I was in the front for four of the bands (Dark Tranquility, Finntroll, Amon Amarth, and Nightwish). During the others I mostly rested. I was favorably impressed by Finntroll. The highlight, for me, was Amon Amarth who call their music Viking Metal. Satyricon filled in for Opeth. Lillasyster, Soilwork, and Nightwish didn’t do it for me. Dimmu Borgir did an amazing job of reproducing their highly technical and heavily produced (in a good way) studio sound live. I was expecting them to fall short in terms of sound, but that didn’t happen.

stages at metaltown in goteborg sweden

I should also mention that in addition to the two stages which almost always had a band playing (one at a time, switching stages, with a 15 minute break in between) there was a third stage which I never visited. Clutch played on that third stage. I met part of the band in the check-in line in Washington D.C. They came to Copenhagen on the same flight. After Metaltown they are playing at Roskilde this weekend in Denmark.

I ran out of Swedish Kronors early in the day and there were no ATMs to get more. This meant I could buy no food (other than a bag of chips). By 10:30 p.m. I had had no sleep, less than 1,000 calories, and had been standing or walking for the better part of 12 hours straight. I was also running a fever and felt like I would be a goner at any moment. With In Flames still to come I didn’t want to give up, but I had to in order to live to see another day. I left in the middle of the Nightwish set (which was boring me to tears).

(Plus, I was going to be very far from the stage when In Flames came on. I’ve become rather spoiled in the past year or so with being in or very near the front for concerts I’ve attended. This has now made the normal concert experience of being far away seem less than satisfactory. I was in the front row for several bands as mentioned above. I was only a few rows away from the stage for Satyricon. So sticking around to be far away to see In Flames just wasn’t going to cut it.)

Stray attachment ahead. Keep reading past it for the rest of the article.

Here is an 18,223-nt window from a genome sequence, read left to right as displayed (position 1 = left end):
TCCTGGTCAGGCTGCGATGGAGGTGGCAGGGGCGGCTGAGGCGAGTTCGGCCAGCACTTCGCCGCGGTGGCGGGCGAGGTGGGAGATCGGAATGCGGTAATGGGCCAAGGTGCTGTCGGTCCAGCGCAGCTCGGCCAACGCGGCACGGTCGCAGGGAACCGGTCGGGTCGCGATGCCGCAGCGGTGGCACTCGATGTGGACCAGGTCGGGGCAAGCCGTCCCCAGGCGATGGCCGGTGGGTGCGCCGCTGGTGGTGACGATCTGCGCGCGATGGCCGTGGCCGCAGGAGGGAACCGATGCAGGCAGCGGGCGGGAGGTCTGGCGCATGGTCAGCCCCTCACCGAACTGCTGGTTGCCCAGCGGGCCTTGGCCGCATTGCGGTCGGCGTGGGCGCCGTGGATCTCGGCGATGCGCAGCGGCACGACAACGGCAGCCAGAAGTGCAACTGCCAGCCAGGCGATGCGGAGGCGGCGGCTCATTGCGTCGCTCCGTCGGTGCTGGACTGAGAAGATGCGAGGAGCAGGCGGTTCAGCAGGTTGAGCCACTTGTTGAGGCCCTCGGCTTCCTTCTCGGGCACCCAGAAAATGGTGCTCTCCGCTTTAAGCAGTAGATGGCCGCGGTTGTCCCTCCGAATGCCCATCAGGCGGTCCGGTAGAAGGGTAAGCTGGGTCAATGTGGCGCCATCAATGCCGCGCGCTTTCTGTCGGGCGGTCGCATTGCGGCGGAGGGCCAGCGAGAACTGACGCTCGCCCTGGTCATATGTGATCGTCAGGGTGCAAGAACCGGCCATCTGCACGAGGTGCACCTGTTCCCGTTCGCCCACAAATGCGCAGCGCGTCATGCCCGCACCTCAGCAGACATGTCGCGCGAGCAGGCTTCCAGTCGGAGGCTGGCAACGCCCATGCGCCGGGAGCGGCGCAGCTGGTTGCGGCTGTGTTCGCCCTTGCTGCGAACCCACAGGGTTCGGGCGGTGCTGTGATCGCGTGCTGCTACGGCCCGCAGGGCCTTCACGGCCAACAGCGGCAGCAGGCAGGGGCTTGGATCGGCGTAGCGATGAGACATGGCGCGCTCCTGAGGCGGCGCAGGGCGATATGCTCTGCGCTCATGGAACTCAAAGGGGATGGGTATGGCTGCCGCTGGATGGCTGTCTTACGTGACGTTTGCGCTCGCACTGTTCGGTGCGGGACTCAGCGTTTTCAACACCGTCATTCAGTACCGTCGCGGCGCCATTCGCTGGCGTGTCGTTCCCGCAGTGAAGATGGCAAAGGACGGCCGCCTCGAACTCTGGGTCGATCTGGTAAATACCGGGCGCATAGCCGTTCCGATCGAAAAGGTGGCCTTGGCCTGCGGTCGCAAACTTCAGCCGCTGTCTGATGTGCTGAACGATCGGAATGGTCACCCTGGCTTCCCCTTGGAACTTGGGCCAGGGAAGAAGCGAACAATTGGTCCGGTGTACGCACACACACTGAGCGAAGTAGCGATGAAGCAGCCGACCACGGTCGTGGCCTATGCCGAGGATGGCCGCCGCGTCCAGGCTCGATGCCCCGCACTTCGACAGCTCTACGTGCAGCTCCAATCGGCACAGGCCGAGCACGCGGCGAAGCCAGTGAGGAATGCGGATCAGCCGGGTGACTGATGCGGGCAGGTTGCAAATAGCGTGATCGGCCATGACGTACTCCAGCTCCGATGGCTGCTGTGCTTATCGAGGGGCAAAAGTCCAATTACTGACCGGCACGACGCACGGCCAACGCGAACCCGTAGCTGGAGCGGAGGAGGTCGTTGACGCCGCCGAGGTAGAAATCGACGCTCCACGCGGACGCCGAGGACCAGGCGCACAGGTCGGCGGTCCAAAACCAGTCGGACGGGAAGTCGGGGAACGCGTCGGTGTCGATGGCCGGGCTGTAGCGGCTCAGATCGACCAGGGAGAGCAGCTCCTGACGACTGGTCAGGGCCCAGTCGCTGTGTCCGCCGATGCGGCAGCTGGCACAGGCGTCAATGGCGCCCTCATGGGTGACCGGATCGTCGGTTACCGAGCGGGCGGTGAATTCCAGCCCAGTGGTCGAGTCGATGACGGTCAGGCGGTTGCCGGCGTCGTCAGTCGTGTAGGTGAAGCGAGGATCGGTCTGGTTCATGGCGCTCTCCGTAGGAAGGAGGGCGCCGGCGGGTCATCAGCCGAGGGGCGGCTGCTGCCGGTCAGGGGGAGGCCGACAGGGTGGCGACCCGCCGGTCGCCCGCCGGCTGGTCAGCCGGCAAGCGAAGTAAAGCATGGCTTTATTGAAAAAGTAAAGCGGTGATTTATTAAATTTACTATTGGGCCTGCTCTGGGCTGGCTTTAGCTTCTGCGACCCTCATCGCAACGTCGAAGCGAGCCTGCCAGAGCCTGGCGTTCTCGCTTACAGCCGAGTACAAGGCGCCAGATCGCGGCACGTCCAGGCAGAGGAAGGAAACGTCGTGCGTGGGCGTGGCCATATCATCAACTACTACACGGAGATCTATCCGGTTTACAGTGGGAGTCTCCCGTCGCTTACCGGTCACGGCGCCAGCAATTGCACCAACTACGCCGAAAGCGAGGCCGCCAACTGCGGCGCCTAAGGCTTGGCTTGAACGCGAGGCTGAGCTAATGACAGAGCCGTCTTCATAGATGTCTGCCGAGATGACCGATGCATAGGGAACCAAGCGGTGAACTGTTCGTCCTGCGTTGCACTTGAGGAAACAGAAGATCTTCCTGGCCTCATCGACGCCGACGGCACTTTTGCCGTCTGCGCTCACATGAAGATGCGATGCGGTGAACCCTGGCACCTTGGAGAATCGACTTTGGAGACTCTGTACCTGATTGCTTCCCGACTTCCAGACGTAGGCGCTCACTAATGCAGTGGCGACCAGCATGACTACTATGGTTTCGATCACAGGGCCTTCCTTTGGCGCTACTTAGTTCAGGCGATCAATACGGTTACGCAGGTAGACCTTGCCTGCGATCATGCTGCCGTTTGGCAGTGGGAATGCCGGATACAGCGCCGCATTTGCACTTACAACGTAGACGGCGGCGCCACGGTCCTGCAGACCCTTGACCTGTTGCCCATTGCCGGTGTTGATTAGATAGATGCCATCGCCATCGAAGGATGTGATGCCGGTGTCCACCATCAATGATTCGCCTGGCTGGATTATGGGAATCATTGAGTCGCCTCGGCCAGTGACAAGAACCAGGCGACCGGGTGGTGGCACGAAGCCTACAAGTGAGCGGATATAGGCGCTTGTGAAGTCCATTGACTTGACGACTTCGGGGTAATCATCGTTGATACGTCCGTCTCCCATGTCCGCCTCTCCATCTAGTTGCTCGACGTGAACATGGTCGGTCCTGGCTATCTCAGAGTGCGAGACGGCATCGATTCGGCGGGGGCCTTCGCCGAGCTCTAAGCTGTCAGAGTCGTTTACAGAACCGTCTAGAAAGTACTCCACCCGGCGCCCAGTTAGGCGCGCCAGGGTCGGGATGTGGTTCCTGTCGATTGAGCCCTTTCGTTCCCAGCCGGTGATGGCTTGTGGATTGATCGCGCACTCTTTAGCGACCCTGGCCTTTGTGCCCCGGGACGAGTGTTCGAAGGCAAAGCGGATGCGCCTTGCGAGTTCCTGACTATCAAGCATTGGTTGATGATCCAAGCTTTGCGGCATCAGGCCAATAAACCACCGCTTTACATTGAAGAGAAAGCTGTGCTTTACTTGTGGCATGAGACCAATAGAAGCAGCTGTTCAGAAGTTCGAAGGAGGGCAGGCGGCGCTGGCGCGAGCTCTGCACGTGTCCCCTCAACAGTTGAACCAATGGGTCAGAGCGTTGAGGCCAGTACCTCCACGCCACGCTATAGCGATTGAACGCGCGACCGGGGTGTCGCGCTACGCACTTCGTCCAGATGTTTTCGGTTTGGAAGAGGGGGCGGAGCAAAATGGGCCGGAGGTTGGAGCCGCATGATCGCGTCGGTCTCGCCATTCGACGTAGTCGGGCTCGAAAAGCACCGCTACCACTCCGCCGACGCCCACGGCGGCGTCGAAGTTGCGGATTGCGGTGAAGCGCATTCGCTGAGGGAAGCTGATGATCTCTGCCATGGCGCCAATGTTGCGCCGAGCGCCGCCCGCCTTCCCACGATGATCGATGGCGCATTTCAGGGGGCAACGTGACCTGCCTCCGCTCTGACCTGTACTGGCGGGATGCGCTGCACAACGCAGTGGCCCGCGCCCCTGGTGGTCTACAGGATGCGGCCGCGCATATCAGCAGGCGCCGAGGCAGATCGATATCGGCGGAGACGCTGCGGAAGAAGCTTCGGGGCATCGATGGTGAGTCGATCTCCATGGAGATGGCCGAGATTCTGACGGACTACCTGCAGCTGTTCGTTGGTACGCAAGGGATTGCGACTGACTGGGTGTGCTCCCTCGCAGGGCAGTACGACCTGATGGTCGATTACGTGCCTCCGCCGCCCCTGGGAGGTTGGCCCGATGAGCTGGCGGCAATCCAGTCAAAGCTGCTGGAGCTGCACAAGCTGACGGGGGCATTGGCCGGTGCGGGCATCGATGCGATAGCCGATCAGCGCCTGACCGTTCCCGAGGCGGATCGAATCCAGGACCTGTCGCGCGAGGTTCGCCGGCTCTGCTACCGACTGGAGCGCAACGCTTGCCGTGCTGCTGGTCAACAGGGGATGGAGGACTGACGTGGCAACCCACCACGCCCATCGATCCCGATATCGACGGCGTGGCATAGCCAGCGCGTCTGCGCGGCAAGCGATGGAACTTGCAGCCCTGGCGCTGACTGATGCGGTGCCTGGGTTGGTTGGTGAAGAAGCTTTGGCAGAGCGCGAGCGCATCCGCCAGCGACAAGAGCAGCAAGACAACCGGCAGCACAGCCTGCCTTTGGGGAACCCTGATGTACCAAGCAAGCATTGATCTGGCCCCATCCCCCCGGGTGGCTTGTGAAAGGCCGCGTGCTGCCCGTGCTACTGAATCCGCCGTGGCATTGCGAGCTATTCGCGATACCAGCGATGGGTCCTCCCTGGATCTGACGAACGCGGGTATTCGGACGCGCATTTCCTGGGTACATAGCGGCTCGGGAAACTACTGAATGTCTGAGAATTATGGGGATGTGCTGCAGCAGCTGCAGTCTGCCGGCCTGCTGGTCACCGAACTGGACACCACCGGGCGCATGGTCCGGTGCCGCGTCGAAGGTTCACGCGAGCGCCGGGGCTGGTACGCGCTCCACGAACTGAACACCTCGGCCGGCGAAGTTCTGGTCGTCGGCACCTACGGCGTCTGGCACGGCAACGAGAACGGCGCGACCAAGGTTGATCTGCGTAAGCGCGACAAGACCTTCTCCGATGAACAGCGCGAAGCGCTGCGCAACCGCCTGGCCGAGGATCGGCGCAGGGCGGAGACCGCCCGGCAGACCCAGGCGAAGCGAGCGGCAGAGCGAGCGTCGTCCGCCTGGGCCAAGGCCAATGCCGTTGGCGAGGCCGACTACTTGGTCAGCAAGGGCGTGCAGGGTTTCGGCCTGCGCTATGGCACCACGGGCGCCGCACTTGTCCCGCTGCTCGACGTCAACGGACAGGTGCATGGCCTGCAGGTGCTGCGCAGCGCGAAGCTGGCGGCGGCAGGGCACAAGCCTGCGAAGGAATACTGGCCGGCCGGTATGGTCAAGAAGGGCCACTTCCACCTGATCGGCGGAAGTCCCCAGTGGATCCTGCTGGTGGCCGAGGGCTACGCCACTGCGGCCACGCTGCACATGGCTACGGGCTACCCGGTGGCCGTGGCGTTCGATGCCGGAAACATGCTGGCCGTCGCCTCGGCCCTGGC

A quick trip back over the bridge and I crashed on the Viking for the next 10 hours.

Nightwish playing at Metaltown 2008 with Hotel Barken Viking in background

As you can see from the above photo, the Hotel Barken Viking was not far from Metaltown. Although it was after 10 p.m. the sky had yet to darken. This far north, things don’t get dark until very late in the summer.

hot air balloon at sunset at metaltown in gothenburg sweden

From Denmark to Sweden…

…or from the land of the beautiful people to the land of the very beautiful people.

As previously mentioned, before leaving for Denmark we planned a trip to Gothenburg, Sweden for our first weekend. Prior to leaving on this excursion I ran into a bit of bad luck. I got sick (including fevers) on top of being jetlagged. For some reason my jetlag actually got worse rather than better, and the night before leaving for Sweden I was unable to sleep, at all. I think that was the first time ever I’ve stayed up all night. If it wasn’t, it was the first time in much more than a decade.

I was glad when the alarm went off at 5 a.m. as lying in bed wide awake for six hours isn’t any fun. We walked to the Copenhagen train station which had a great feel inside. I’m not sure what year it was built but walking inside felt like you went back in time 100+ years.

copenhagen train station interior

copenhagen train station platform